While there have been some rumblings of opposition — including protests in Shiite pockets in Saudi Arabia — nothing in the Gulf region has come close to Bahrain's upheaval. More than 45 people have died in the unrest, which includes near daily street clashes that include tear gas from security forces and firebombs from demonstrators. Some rights groups place the death toll above 60.
There have been no confirmed reports of Saudi soldiers directly involved in the crackdowns. But the troops in Bahrain have protected key sites, such as power plants, to free up local police. The military intervention also send a broad message that Saudi considers Bahrain a line that can't be crossed.
Gulf Arab leaders repeatedly claim that Iran is pulling the strings behind Bahrain's Shiite protests, although no clear evidence has been produced to support the allegations. The Gulf bloc fears the fall of Bahrain's 200-year-old Sunni dynasty would give Iran a beachhead in their midst.
Last month, Saudi's King Abdullah claimed "unnamed hands" were behind the upheavals in Bahrain and other unrest against Sunni leaders in the Arab world. Abdullah did not specifically cite Iran, but similar terms have been used by Saudi officials and others in the six-member Gulf Cooperation Council, which includes Kuwait, Bahrain, Qatar, Oman and the United Arab Emirates.
The Saudi defense minister, in an interview published Sunday in the Kuwaiti newspaper Al-Seyassah, called the regional security force, known as the Peninsula Shield, the " nucleus" of protection against any threats to the Gulf states.
"Iran is our neighbor, but we draw a line when it comes to intervention in our internal affairs," Prince Salman bin Abdul Aziz was quoted as saying. "Whenever we feel that anybody is interfering in our internal affairs, through internal mercenaries or people from outside, we will resist it appropriately."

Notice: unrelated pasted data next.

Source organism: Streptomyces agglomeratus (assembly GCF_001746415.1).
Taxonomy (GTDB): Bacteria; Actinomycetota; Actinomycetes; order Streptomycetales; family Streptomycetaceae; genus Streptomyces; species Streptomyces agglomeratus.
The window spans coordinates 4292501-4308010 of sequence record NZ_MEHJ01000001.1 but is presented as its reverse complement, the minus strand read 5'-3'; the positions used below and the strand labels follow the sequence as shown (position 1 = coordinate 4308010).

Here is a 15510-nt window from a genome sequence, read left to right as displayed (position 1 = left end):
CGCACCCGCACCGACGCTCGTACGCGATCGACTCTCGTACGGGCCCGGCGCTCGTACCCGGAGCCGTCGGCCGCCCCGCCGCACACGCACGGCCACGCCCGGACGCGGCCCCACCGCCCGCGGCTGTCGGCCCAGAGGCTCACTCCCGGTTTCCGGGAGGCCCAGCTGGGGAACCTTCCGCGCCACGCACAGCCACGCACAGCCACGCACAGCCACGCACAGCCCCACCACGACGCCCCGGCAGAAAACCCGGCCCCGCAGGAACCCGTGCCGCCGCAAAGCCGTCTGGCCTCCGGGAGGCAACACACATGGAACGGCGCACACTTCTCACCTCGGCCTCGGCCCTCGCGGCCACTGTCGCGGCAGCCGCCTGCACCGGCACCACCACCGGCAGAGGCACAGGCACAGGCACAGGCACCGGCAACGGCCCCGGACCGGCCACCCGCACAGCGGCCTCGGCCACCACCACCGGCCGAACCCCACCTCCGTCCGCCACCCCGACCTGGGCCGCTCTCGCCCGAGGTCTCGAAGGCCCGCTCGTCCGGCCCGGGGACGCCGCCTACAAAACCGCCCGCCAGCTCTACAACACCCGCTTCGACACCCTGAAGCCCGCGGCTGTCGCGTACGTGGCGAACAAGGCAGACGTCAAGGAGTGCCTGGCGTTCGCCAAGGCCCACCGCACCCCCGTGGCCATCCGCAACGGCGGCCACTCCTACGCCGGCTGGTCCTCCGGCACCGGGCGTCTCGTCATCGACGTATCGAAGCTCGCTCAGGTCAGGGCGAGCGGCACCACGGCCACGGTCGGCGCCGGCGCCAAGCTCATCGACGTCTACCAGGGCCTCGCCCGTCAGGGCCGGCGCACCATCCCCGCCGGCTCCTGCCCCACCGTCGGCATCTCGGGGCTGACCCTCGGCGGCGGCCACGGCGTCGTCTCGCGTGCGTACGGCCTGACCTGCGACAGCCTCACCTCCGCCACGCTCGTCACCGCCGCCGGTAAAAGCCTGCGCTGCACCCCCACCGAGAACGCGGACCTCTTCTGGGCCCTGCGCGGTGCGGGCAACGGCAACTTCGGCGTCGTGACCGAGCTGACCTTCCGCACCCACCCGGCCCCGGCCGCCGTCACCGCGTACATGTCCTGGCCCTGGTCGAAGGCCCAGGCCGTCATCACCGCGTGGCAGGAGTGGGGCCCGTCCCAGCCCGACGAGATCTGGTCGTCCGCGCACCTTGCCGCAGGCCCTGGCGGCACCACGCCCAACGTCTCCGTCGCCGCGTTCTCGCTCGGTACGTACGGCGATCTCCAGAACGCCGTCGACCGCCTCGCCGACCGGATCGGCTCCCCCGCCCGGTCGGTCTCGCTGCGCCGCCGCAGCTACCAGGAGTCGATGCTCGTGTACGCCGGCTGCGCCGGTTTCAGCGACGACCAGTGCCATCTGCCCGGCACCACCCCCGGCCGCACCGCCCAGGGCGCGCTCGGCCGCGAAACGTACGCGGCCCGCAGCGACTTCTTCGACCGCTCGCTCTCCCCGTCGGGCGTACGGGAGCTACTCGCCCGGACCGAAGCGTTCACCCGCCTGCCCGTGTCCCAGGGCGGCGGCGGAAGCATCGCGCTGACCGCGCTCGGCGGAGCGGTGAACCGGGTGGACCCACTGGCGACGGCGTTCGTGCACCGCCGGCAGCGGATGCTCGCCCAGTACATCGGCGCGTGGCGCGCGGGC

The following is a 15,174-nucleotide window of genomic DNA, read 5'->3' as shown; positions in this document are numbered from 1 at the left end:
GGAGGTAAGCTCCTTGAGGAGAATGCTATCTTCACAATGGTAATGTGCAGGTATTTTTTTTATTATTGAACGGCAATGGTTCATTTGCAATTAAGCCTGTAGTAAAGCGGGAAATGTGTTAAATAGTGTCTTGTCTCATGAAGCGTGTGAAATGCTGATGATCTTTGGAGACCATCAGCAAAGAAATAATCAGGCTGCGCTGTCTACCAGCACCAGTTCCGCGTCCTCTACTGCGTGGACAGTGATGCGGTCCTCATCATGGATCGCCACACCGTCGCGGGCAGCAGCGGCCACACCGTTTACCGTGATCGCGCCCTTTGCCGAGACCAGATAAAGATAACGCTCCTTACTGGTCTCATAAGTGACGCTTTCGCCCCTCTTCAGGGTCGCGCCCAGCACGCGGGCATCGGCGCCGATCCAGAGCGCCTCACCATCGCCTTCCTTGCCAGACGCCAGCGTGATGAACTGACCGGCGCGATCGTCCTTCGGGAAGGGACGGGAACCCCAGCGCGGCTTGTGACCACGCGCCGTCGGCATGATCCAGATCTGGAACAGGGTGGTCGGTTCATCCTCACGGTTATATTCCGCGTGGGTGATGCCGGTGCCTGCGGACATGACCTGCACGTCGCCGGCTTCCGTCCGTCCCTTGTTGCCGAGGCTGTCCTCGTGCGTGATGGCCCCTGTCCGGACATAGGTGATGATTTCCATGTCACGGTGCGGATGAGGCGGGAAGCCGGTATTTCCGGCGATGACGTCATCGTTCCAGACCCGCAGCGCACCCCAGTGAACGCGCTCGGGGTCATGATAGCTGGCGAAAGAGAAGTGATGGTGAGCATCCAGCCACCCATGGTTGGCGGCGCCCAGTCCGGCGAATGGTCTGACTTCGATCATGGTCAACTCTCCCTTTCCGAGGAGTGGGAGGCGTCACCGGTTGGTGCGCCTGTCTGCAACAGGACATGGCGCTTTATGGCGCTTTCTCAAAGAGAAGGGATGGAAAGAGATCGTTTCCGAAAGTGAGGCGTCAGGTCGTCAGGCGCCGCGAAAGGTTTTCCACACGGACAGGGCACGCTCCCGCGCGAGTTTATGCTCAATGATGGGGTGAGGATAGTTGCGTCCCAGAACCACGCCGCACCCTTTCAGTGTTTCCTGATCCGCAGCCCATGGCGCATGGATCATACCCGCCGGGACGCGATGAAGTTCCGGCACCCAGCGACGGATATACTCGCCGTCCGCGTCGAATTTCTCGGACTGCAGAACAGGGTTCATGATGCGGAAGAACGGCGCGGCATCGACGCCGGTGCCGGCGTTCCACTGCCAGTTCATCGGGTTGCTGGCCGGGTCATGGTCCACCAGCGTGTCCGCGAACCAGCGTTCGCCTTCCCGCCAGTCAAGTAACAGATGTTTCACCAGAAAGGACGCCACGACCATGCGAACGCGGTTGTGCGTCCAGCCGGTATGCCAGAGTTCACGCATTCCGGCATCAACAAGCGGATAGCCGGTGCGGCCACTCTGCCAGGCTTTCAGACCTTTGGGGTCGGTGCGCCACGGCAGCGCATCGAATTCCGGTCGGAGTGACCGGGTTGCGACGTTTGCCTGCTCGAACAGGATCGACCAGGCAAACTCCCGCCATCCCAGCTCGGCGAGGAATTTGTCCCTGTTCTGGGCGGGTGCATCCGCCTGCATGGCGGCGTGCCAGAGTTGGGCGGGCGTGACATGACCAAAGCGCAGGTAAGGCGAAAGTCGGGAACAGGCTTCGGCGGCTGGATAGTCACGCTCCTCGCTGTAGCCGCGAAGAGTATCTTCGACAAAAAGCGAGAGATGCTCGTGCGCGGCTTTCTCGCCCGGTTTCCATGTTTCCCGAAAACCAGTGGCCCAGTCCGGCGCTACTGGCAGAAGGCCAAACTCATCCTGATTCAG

A Bahrain-based economic researcher, Jassim Hussain, said a Gulf union could involve more unified economic help from the super-rich Saudi Arabia to prop up Bahrain, whose role as a regional financial hub has taken a sharp blow from the unrest. In a rare boost for Bahrain's economy in the past year, Saudi Arabia's Prince Alwaleed bin Talal selected Manama in December as the base for a 24-hour news channel, Alarab.
"Bahrain's rulers have always been dependent on the generosity of Saudi Arabia," said Simon Henderson, a Gulf analyst at the Washington Institute for Near East Policy. "It's all part of the larger story — the rivalry between Saudi Arabia and Iran for regional power."
Shiite groups in Bahrain, however, were wary that the planned union would leave Saudi Arabia the de facto ruler and further tighten crackdowns on the opposition.
"We welcome the idea of closer Gulf union if the people of nations approve it," said Sheik Ali Salman, head the largest Shiite political group, Al Wefaq. "But if the purpose is just to turn Bahrain into an emirate of Saudi Arabia, then it will not be accepted and it will be disastrous."
Associated Press writers Adam Schreck and Barbara Surk contributed to this report.